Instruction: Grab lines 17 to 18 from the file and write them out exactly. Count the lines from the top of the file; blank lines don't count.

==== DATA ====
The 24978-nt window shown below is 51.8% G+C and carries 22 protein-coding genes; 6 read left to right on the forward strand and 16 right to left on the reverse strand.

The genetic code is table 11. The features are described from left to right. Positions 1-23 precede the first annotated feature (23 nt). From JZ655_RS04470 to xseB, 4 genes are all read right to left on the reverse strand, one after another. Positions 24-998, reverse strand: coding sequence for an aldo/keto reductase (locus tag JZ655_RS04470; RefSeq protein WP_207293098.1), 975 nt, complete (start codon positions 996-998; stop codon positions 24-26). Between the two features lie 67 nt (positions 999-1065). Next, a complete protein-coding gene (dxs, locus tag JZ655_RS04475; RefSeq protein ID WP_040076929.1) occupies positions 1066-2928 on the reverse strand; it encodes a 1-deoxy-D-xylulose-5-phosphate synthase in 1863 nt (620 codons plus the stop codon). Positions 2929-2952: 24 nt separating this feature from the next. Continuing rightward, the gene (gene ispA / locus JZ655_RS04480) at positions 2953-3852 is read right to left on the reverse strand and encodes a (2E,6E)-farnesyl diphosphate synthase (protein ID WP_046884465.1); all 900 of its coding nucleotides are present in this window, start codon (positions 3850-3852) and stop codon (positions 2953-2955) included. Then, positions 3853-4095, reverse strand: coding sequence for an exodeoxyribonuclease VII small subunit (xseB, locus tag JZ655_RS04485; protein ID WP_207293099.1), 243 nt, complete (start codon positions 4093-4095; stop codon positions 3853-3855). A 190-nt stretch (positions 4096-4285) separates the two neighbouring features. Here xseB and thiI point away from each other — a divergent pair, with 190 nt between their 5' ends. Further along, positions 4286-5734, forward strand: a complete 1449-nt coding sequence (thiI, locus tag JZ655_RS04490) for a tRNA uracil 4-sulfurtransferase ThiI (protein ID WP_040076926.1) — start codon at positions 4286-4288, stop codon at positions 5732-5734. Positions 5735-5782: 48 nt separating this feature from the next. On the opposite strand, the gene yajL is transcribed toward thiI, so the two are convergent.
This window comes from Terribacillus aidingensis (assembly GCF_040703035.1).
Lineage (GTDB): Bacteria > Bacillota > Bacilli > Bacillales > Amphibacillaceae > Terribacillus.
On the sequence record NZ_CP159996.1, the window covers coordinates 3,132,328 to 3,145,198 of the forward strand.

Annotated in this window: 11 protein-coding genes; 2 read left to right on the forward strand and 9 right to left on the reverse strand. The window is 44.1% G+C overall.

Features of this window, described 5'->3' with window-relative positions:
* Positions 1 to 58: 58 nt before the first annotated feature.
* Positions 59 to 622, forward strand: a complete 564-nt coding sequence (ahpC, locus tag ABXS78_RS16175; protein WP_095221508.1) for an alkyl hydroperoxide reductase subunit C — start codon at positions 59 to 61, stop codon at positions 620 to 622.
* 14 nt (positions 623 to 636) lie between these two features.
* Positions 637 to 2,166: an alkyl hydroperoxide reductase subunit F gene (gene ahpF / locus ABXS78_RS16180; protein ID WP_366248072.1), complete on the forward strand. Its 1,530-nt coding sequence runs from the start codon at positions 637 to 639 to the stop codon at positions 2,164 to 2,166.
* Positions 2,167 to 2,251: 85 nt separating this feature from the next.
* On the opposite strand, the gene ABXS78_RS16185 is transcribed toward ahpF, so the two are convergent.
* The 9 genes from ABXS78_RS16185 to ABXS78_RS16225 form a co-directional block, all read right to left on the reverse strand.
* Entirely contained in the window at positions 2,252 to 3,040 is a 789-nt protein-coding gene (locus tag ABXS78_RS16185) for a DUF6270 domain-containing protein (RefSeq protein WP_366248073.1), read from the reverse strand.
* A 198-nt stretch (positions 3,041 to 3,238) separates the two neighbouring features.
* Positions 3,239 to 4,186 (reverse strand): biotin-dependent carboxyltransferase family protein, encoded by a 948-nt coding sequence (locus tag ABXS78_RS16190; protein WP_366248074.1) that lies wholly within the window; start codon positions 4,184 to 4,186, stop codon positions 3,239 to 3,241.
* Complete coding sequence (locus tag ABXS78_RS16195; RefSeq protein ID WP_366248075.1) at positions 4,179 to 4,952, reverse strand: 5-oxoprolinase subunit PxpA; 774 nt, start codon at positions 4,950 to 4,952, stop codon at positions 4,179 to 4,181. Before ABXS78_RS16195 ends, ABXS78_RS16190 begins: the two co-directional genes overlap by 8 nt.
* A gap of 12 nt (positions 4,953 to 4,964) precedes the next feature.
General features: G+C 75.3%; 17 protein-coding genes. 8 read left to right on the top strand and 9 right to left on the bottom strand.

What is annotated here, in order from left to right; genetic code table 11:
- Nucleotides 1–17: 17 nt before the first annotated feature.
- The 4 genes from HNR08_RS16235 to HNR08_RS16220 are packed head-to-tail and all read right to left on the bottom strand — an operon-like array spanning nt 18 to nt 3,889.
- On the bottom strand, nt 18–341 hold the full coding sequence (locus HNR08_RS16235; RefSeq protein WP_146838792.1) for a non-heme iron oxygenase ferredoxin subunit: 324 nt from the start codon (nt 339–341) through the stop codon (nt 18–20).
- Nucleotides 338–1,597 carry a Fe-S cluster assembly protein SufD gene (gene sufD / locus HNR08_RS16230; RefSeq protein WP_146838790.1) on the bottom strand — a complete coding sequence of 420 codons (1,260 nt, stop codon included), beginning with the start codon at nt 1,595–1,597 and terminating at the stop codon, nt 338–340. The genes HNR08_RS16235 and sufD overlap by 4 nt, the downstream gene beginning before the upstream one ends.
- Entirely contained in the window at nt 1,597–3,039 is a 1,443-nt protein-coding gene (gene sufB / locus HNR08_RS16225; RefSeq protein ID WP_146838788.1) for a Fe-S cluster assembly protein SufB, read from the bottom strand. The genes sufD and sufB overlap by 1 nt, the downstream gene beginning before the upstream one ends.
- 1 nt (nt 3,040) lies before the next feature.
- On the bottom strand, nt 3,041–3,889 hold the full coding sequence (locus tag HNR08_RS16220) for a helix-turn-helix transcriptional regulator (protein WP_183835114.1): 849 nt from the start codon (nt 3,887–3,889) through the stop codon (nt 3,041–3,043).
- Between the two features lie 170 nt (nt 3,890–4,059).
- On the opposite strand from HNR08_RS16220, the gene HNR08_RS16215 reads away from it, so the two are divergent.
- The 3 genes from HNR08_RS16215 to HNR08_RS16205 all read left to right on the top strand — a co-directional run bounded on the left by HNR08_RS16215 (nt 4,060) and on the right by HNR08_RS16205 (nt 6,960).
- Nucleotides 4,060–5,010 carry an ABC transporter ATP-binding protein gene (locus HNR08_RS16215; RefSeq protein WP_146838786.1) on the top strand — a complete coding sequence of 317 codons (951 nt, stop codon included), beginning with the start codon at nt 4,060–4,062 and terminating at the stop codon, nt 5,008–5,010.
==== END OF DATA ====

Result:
* Positions 3,239 to 4,186 (reverse strand): biotin-dependent carboxyltransferase family protein, encoded by a 948-nt coding sequence (locus tag ABXS78_RS16190; protein WP_366248074.1) that lies wholly within the window; start codon positions 4,184 to 4,186, stop codon positions 3,239 to 3,241.
* Complete coding sequence (locus tag ABXS78_RS16195; RefSeq protein ID WP_366248075.1) at positions 4,179 to 4,952, reverse strand: 5-oxoprolinase subunit PxpA; 774 nt, start codon at positions 4,950 to 4,952, stop codon at positions 4,179 to 4,181. Before ABXS78_RS16195 ends, ABXS78_RS16190 begins: the two co-directional genes overlap by 8 nt.